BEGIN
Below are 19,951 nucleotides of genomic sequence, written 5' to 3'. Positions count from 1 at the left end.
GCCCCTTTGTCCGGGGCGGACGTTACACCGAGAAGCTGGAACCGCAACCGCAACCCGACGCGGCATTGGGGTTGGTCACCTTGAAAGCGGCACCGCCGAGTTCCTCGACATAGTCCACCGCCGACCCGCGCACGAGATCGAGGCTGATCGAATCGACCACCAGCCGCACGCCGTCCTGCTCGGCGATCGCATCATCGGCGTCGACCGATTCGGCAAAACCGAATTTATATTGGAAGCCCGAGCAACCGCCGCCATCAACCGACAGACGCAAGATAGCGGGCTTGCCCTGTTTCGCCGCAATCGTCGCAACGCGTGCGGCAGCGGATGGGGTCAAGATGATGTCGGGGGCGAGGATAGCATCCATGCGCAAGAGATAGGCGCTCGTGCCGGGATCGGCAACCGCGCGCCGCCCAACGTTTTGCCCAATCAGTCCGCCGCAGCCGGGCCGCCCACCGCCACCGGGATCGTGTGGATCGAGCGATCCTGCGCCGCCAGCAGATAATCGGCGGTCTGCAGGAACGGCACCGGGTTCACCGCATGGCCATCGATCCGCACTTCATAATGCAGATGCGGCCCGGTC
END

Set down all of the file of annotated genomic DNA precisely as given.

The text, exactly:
Below are 19,951 nucleotides of genomic sequence, written 5' to 3'. Positions count from 1 at the left end.
GCCCCTTTGTCCGGGGCGGACGTTACACCGAGAAGCTGGAACCGCAACCGCAACCCGACGCGGCATTGGGGTTGGTCACCTTGAAAGCGGCACCGCCGAGTTCCTCGACATAGTCCACCGCCGACCCGCGCACGAGATCGAGGCTGATCGAATCGACCACCAGCCGCACGCCGTCCTGCTCGGCGATCGCATCATCGGCGTCGACCGATTCGGCAAAACCGAATTTATATTGGAAGCCCGAGCAACCGCCGCCATCAACCGACAGACGCAAGATAGCGGGCTTGCCCTGTTTCGCCGCAATCGTCGCAACGCGTGCGGCAGCGGATGGGGTCAAGATGATGTCGGGGGCGAGGATAGCATCCATGCGCAAGAGATAGGCGCTCGTGCCGGGATCGGCAACCGCGCGCCGCCCAACGTTTTGCCCAATCAGTCCGCCGCAGCCGGGCCGCCCACCGCCACCGGGATCGTGTGGATCGAGCGATCCTGCGCCGCCAGCAGATAATCGGCGGTCTGCAGGAACGGCACCGGGTTCACCGCATGGCCATCGATCCGCACTTCATAATGCAGATGCGGCCCGGTC